Andrew Oliveira is a 19-year-old from Forks Township running for County Council at the Northampton County Government Center. He is planning on running for a seat in District Two and is seeking the Republican nomination for the position following the primary on May 21.
Q: Why are you running?
Andrew Oliveira: Basically through visiting other people and going around my county and talking to people I got a sense that there’s something that needs to be done and financially things need to be better. I had a political dilemma with my high school this past year, and that’s what got me started on this platform. I challenged the left-wing political interest group at my high school, Indivisible. This group had a gun control rally shortly after the school shooting in Parkland (Florida) where students walked out in support of the cause. Interest groups are against the law at public schools, so I organized an anti-gun control protest to counter the gun control protest.
Q: What are some challenges you’re facing?
AO: Shockingly, I have no challenges going on, riding some momentum from some news stories that were written about us, so no real challenges actually.
Q: What do you have to say to college students like at Lehigh about getting involved and finding your voice?
AO: No matter what, everyone’s opinion matters. Don’t be afraid, don’t care what people think, don’t think about yourself as a victim, think of yourself as a voice and somebody who can go out there and promote change. No matter if you’re left- or right-wing, you need to get out there and voice your opinion. We need that fluid and great fundamental debate in our country.
Q: Have you been endorsed by the Republicans?
AO: No, we have to wait until we win the primary to do that. We are projected to win — had one other opponent who was running who just dropped out before the petition to get on the ballot.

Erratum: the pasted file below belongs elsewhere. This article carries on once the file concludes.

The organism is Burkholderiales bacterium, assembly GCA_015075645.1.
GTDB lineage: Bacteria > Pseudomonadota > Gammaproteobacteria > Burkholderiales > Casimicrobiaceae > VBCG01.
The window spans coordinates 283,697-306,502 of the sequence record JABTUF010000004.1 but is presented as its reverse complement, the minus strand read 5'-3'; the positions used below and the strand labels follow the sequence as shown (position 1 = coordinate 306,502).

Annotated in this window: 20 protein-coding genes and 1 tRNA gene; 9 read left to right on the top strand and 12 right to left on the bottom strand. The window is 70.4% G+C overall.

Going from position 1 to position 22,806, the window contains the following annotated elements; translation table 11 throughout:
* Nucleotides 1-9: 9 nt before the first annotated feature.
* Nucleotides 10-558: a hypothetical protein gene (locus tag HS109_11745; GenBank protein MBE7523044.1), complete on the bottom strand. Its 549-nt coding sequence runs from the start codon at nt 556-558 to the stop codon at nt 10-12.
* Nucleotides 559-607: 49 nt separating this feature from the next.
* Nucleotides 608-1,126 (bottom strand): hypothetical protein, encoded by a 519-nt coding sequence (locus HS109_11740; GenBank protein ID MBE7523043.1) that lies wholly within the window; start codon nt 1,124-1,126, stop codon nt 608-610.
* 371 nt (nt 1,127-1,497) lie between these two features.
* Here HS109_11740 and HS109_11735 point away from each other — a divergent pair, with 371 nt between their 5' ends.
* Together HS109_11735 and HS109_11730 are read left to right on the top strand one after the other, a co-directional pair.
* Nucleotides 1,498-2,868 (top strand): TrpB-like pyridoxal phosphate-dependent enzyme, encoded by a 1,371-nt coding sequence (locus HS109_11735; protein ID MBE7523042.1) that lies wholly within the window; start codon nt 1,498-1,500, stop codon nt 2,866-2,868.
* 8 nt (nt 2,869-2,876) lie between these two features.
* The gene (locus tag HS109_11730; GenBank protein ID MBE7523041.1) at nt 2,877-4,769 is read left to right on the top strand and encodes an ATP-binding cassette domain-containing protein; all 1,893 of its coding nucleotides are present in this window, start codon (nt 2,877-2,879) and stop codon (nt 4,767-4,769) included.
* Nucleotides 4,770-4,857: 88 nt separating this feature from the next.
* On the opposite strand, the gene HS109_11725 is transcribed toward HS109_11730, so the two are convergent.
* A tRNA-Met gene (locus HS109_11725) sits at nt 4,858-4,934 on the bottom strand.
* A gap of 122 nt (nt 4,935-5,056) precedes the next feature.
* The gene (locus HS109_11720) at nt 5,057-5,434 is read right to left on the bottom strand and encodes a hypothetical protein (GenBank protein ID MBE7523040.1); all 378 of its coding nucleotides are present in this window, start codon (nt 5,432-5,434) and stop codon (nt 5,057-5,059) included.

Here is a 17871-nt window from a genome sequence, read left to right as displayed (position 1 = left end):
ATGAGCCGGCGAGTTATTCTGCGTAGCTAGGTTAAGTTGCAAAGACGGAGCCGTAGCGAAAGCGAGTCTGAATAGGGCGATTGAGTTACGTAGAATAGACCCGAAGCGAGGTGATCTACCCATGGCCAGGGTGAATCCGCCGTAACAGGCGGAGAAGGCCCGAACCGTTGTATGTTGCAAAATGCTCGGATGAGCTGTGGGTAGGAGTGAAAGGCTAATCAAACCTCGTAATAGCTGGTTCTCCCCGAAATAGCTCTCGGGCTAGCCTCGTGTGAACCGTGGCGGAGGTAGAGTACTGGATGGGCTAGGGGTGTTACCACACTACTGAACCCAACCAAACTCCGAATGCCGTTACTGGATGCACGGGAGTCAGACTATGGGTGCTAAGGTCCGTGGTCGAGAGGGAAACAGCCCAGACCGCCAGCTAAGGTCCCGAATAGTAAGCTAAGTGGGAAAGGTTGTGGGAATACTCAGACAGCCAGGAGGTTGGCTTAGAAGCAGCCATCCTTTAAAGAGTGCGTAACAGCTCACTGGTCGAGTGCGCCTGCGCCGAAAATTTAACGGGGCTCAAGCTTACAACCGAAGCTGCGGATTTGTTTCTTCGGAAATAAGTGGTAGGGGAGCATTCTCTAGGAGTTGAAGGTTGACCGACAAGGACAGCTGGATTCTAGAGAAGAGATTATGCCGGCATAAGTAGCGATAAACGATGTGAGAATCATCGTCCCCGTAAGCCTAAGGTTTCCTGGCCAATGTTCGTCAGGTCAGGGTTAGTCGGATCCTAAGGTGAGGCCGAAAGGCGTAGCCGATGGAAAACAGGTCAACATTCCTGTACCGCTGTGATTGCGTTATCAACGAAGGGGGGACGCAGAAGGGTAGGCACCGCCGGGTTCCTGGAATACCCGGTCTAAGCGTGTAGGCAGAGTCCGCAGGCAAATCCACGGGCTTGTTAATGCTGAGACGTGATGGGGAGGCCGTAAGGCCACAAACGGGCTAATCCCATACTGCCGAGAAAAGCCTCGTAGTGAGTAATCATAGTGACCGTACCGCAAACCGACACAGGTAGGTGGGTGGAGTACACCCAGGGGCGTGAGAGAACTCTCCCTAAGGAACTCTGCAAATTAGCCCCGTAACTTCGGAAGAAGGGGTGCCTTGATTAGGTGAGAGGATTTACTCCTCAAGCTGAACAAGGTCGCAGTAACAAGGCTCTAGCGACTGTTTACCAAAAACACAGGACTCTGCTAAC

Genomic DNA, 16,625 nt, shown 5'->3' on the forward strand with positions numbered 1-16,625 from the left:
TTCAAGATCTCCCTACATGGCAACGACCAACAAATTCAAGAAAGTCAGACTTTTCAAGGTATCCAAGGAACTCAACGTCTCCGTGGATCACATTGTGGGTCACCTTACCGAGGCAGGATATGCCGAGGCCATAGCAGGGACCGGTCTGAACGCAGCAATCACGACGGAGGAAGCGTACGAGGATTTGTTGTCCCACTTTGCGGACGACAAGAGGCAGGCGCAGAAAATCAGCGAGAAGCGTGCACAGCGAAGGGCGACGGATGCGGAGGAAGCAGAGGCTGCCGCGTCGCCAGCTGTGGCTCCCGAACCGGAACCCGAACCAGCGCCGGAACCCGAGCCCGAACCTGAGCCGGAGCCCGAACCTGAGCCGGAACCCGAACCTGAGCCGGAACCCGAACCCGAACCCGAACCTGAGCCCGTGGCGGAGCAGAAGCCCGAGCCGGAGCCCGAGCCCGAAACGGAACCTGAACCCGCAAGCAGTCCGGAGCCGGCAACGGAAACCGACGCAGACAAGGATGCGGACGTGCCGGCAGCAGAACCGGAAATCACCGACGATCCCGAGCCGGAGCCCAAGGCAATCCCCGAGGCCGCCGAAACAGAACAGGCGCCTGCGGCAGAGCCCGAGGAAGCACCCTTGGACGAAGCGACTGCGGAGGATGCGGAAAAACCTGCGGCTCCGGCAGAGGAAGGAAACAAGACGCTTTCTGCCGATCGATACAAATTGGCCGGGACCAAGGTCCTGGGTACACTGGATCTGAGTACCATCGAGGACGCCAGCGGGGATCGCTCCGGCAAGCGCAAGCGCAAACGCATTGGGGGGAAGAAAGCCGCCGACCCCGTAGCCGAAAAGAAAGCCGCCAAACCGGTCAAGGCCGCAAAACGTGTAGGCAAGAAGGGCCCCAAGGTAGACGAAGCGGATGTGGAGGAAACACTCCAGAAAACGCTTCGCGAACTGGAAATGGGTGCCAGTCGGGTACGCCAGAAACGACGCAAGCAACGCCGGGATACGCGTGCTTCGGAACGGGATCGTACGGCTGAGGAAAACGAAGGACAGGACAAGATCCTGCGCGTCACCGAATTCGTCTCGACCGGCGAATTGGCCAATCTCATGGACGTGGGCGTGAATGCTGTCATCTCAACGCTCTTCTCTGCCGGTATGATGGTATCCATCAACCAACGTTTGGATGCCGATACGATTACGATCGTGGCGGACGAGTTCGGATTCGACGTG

Q: How long have you wanted to be a politician?
AO: I never really planned on it, it’s just something that I felt was needed and that if there was anybody who could do it, especially in my district which isn’t extremely conservative or liberal and is more in the middle ground. I felt like I could do it because I’m not completely liberal or conservative, being more liberal socially and more conservative fiscally.
Q: What are your future big picture plans?
AO: I want to take the county government out of people’s money so they can spend their money how they want. I want to help people fight for their income and for a better life. Less regulations, less government involvement in people’s personal financial matters. Lower taxes, reduced regulations, allow businesses to thrive here and take more of the money they earned and keep the money they earned. People try to construct businesses here, and small businesses can’t thrive because of all of the regulations. Big corporations are getting a favorable opportunity because there are more regulations that they can handle and spend the money on.
Q: What are some of your interests?
AO: I’m basically the average college kid. I like TV, I play sports, I play golf. I have a job. Basically interest-wise I consider myself average, not much any different compared to anyone else.
Q: What are your hopes for the May primary elections?
AO: It’s just a glide into the primary — we’re going to look at the votes we received and see if there’s a comfortable number. Once people see my name on the ballot, I hope to get more name recognition. I’m not too concerned because I am the sole runner at this point.